Programming a concert is something I think about a lot, and do really carefully. There’s a number of things to take into account.

I try and have enough things that I’d like to listen to – not ‘crowd pleasers’, as such, but things that would make you want to come back to a concert. I try to have at least one thing that most people will know. I try to have one thing written by a living composer. I also search out a good mix of slow and fast.

Then I need to take into account the fact that most of the concerts I play are ‘Bach in the Dark’ concerts – so I need enough Bach. And then if I can get things that are inspired by Bach, or linked to Bach, that’s even better.

I need to work with each artist, and work out what we can program that can showcase what they do, as well. I’ve got a great improviser? How can I program something that will show this off? Someone who plays great klezmer? Same thing…

And then to fine-tune things even more (no pun intended), I try and work out the flow of the concert. I often try and link keys together, so that things are placed really well next to one another. Or I feel that one piece is the ‘heart’ of the concert, so to speak, so I work outwards from that one piece. I’ll also often find a piece that’s a good ‘opener’ for whatever reason.

And I might jot down six or seven different running orders, and fiddle with them for a week or so, moving things around. I”ll talk to the other artist. I’ll talk to my musical husband and get his opinion. I’ll also ask a few trusted friends. And then it falls into place.

So I am constantly amazed when someone, out-of-the-blue says to me something like “So, Rachel – for the next concert coming up, could I hear three movements from such-and-such? I like it, and it’s a great piece.” I wonder to myself…. Do they know the thought-processes that go on for each program? Are they thinking that they are helping? Or do they just see me as a jukebox?

I’ve been told to just smile and nod and say something like ‘Oh, I’ll think about it.” But, of course, I don’t do that. I engage, and try and say why I’ve done what I’ve done. And do you know, it never really works. Maybe I will mumble something non-committal next time. But it did make me wonder if anyone who isn’t a performer actually knows what goes on.

So now you do. Well, at least a bit. And how I work. It’s not how everyone does. But throwing in unasked for requests doesn’t really go down well.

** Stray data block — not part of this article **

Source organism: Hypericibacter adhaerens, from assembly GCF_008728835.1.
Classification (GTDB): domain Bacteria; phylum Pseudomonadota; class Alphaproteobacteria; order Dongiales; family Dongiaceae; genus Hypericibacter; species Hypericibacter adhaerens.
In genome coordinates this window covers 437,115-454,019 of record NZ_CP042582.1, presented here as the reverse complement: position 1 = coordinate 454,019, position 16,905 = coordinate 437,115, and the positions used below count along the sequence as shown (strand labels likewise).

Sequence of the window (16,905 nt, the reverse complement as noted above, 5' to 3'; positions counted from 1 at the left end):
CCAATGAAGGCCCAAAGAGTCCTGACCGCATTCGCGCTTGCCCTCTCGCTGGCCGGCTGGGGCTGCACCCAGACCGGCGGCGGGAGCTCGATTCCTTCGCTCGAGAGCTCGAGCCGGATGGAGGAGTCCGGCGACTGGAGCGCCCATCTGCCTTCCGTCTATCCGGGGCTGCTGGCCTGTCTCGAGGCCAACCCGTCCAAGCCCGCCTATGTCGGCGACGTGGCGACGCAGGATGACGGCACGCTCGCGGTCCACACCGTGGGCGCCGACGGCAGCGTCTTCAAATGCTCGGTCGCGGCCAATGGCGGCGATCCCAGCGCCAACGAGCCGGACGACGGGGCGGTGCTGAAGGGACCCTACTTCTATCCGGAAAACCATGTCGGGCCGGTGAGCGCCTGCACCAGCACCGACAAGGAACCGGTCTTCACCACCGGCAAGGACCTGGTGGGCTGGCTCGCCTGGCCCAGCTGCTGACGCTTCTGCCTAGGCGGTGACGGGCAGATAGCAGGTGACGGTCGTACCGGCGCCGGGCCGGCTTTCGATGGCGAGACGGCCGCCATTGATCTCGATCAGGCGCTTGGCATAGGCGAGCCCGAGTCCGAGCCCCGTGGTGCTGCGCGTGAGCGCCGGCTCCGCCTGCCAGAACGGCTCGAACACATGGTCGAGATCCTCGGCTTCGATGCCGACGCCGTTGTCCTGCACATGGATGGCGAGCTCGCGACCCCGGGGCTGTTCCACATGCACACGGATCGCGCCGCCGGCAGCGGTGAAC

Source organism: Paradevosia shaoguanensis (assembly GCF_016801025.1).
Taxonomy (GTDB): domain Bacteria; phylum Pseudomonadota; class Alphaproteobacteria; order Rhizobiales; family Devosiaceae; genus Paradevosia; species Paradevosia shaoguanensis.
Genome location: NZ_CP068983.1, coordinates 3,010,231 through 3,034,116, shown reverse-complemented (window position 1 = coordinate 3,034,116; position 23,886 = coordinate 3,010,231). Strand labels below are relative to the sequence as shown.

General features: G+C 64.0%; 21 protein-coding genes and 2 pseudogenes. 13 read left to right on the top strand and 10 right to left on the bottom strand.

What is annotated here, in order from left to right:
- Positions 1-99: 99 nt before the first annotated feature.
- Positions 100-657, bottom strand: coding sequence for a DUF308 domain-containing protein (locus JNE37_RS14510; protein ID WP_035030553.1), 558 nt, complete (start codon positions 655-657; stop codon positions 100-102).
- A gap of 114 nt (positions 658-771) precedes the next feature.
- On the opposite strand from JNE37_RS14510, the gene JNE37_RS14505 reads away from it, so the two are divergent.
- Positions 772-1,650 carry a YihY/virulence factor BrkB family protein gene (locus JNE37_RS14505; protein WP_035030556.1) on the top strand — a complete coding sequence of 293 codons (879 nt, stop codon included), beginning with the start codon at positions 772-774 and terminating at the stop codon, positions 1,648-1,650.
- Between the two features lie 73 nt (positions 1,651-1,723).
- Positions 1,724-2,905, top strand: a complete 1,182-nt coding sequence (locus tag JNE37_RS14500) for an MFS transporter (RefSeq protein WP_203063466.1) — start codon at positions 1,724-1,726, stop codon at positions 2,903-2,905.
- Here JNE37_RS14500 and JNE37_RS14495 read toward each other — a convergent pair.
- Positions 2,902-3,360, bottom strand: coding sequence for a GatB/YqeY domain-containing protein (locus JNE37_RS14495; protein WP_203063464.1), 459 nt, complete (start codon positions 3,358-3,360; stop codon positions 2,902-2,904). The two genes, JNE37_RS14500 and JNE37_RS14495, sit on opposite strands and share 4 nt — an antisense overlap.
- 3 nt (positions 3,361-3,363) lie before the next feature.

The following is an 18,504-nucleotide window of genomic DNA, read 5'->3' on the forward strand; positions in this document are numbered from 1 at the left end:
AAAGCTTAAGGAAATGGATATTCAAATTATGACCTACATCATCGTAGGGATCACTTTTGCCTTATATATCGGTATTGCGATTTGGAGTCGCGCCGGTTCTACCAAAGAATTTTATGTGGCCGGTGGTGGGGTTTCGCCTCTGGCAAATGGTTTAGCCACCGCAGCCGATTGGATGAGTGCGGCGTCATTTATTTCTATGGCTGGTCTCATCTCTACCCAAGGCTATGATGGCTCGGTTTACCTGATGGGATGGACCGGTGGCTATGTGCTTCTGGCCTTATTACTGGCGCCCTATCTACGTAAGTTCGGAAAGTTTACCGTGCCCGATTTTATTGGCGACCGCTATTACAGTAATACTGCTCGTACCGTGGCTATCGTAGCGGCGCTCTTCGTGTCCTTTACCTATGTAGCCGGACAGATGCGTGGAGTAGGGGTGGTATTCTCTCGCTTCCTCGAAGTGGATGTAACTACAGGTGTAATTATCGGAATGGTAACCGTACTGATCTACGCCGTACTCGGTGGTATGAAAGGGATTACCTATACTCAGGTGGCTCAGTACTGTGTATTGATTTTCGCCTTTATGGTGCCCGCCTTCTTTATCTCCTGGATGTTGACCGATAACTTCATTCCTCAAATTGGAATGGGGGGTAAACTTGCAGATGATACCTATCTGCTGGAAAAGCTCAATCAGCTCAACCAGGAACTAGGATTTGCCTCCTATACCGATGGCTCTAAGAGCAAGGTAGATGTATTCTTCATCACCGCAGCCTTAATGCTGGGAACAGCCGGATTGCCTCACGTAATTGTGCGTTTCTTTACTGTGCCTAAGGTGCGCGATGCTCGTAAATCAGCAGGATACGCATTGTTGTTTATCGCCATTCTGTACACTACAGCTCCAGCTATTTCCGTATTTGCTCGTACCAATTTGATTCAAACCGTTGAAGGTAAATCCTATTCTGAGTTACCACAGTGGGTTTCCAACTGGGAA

And NEVER ask for the Pachelbel canon.

I practise a lot.

I try and sit at the cello every day. Days I’m teaching in a school, I’m up before sun-rise, and sit at the cello for a goodly while before I leave. (I’ll often then return after a day’s teaching, but my quality of practise isn’t so good….) On days I’m not teaching, I’ll sit and practise for hours – sometimes up to 5. Most days it’s a good time – exploring, trying new things. Learning new repertoire. Revisiting things I know, often looking at them in a new light.

I was practising a Bach suite (the fifth one. It’s totally fabulous. And huge – such a big play!) the other day, and realised that I’m still improving. I could do things that I couldn’t before when I last performed this two years ago. Some things felt easier. Some phrases spoke to me in a different way.

And so I got wondering – what has made me improve? I mean, you’d hope I did, after all the time I choose to sit at the instrument. I perform a lot, so I’m trying to always be the best I can. (No point in expecting people to come and hear you otherwise, is there?) I play with lots of different instruments, and adjust my sound accordingly – I can play really soft with a guitar, for instance. Very loud with a harp. Is it playing lots of Bach (It’s like eating your greens – it’s very good for you as a musician!)? Is it challenging myself physically in the yoga room, balancing and doing back-bends? Is it getting older? Doing recordings?

It’s possibly all of those things. But at the moment, the thing I’m thinking is making the most difference is that I play a lot of music that isn’t originally written for cello. It’s keyboard music, or violin music, or vocal lines. So I have to work out how to get things sounding the best I can on my cello. No-one cares that it’s awkward. Or difficult. They care that it’s played well. That it’s phrased and sounds beautiful.

So I keep searching and wondering. Can I play this better? Is this the best fingering? Can it sing more? Sometimes my obsessiveness (for want of a better word) serves me badly. I get frustrated with myself. I don’t take a day off. I forget that, after all, it’s OK to not be perfect.

But it’s also pushing me. Making me a better musician, a better player. And stopping and reflecting on that, it makes me smile.

“Do what you love and you’ll never work a day in your life” goes the saying.

If I can be really honest here, I want to punch someone who says that to me. Hard. Preferably in the face. Yes. It’s true.

I DO do what I love. I love playing the cello. I love practising and exploring new and old repertoire. I love teaching and sharing the love I have of music. I can’t imagine not doing any of this.

But it is work.

I teach on days when I’m tired and my back is sore. I don’t want to be reasonable when a child complains that they have the wrong colour kazoo. I want to be at a cafe having a coffee and a muffin, rather than having been at school an hour before the kids come getting all the instruments out for the day, putting them back at the end of it and then seeing lesson after lesson of kids. It’s work.